Sunday, December 1, 2013

Deciding on a New Tow Vehicle

In researching a new tow vehicle for our recently acquired 2005 25’ CCD Airstream, I spent a lot of time on the forums, both for each prospective truck and for Airstreams in general. I also reached out to a number of full-time (or close to it) Airstreamers for their thoughts. Unfortunately, there’s just not a clear answer. Discussion threads are equally inhabited by those who would say that today’s 1/2 ton pickups are so much more powerful than those of the past that they could easily handle a 25’, 6300 lb trailer and those who would claim that doing so would put not only one’s family but everyone else out on the road in grave danger. We talked to Airstreamers who’ve happily towed tens of thousands of miles with 1/2 tons and others who have upgraded to a 3/4 and say there’s no comparison.

You may remember that I did my best last year to convince myself I need one of these to bring home our latest batch of heritage piglets, but that wasn’t going to work here…

In making the choice, the issue is not typically tow rating, though there’s plenty of debate about how those numbers are derived. Instead it’s about payload. The term “1/2 ton truck” refers to the ability of early trucks to carry 1,000 lbs, one half of one ton. That number includes passengers, cargo and, depending on who you talk to, gasoline and other fluids. With most trucks that fall into that class today, payloads are listed closer to 1,500 lbs, although that also varies with trim levels (DVD players, leather seats, wood trim, moonroofs, etc all add weight to the truck). But things become really interesting when one starts to actually run the numbers on expected payload while towing.


The largest load comes from the trailer resting on the hitch, referred to as tongue weight. A very rough rule of thumb puts tongue weight at about 10% of trailer weight, although most agree that 15% is closer to reality for a fully loaded trailer “ready to camp.” In our case, we’re likely looking at a tongue weight in the 900 lb range. While a weight distributing hitch can transfer that weight off the rear axle, it still needs to be carried by the truck and therefore counts towards payload. In a modern 1/2 ton truck with a 1,500 lb payload, we’d be left with 600 lbs of capacity immediately after hitching up. Subtract two adults (300 lbs combined, but I’d rather not specify exact allocations), a baby and seat (50 lbs), Gorilla and some misc in the cab (another 50 lbs), and we’d only have 200 lbs left. Two 7 gallon water jugs at 56 lbs each and we’d be down below 100 lbs before even packing the generator, portable solar panel, DC fridge, tool kit, two bikes and a baby bike seat, the Bob stroller, Wynne’s tricycle, the Weber BabyQ, camp chairs, folding camp table not to mention some room for the family to grow. Oh, and that doesn’t even factor in the weight of the truck cap (another 200 lbs at least).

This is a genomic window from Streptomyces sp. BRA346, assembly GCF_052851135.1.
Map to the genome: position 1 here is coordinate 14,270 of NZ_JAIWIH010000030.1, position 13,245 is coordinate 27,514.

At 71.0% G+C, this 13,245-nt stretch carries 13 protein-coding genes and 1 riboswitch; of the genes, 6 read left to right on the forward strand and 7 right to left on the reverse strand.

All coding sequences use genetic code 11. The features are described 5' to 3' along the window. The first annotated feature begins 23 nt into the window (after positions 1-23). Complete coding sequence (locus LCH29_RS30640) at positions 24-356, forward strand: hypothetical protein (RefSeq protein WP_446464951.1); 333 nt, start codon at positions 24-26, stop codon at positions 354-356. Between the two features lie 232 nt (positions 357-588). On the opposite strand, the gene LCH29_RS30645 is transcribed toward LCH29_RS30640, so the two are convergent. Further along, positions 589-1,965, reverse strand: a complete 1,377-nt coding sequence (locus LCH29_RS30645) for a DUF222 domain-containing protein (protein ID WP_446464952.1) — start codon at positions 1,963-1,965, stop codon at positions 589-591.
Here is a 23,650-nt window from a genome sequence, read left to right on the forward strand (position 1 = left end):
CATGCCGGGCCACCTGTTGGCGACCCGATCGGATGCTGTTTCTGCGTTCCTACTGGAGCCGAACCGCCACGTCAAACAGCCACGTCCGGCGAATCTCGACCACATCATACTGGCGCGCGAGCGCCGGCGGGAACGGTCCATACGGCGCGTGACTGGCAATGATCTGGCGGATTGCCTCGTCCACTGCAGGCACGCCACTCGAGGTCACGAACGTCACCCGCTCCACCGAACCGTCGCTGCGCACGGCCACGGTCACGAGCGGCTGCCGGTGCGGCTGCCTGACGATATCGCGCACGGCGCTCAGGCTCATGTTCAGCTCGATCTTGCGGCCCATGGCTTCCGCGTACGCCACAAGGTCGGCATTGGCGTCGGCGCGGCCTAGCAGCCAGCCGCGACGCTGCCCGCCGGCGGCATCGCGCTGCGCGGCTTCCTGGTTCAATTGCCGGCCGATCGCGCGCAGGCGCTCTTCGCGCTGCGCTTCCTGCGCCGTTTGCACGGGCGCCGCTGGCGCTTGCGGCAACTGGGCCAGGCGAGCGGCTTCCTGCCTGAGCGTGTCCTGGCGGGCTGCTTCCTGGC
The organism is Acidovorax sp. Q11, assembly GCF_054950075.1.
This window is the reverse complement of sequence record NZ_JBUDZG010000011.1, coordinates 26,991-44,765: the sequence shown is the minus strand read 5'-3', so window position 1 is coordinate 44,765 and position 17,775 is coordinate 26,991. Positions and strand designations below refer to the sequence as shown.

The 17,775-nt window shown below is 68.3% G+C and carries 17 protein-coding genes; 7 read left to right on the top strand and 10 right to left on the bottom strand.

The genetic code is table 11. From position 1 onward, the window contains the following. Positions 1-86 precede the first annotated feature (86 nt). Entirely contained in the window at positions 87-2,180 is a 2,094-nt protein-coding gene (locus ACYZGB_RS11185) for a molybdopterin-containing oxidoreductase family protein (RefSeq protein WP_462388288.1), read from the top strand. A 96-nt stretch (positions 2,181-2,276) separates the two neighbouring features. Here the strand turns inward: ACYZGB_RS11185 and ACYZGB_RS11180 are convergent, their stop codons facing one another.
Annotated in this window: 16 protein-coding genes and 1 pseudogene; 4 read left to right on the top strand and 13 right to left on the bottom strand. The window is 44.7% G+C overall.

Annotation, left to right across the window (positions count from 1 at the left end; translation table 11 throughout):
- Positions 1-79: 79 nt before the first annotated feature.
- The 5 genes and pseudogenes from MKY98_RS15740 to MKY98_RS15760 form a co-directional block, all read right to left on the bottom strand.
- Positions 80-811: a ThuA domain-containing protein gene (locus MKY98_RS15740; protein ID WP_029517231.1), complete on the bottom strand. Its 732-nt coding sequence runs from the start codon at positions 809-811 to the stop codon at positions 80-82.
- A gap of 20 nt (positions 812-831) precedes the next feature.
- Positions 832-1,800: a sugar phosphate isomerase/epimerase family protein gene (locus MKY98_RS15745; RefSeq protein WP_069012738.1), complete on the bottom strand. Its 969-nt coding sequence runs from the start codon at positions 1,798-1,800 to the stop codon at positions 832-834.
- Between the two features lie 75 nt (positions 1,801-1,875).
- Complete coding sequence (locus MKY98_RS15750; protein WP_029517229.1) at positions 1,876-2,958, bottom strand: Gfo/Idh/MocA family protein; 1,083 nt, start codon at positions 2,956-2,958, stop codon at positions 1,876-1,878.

While there a few options to increase the payload up towards 2,000 lbs like Ford’s MaxPayload Package for the F150, it’s only available on newer models with the 6.5’ bed and is pretty hard to find. We’d not only be looking at a very expensive truck but one that’s just as long as a 3/4 ton and might still be over capacity. While it’s unlikely that the axles would snap the second we tossed another pound of frozen pork into the fridge, in the end, we decided that a 3/4 ton truck with a 6.5’ bed and around 2,900 lbs of payload would give us the ability to bring the things with us that we wanted while offering the confidence we were looking for while towing. Of course, the downside is that we’ll have a behemoth as a second car, and we may ultimately decide to get a cheap, fuel-efficient beater for the rare occasions Ann and I are not together. Then again, where we live out in the country, a 3/4 ton crew cab is basically considered a mid-size car.


New, these monsters cost over $50K, and that wasn’t going to happen. Used was the only option, and we started to familiarize ourselves with the offerings from the big three – Ford, Chevy/GMC and Dodge. Looking at a price range only a little more than what we figured we could sell our Sequoia for and with some luxuries (that we consider essential) like leather and 4x4, that put us somewhere around a 2004-2007 model year. If we were going with a 3/4 ton, it seemed we’d likely end up with a diesel, known for their torque and engine breaking, and that meant we were comparing the Powerstroke, Duramax and Cummins engines. Ask anyone who knows their stuff which diesel engine you definitely do not want to pick in those years and they’ll tell ya… Yup, that’s right, we picked that one, the 6.0L Powerstroke. Lemme ‘splain…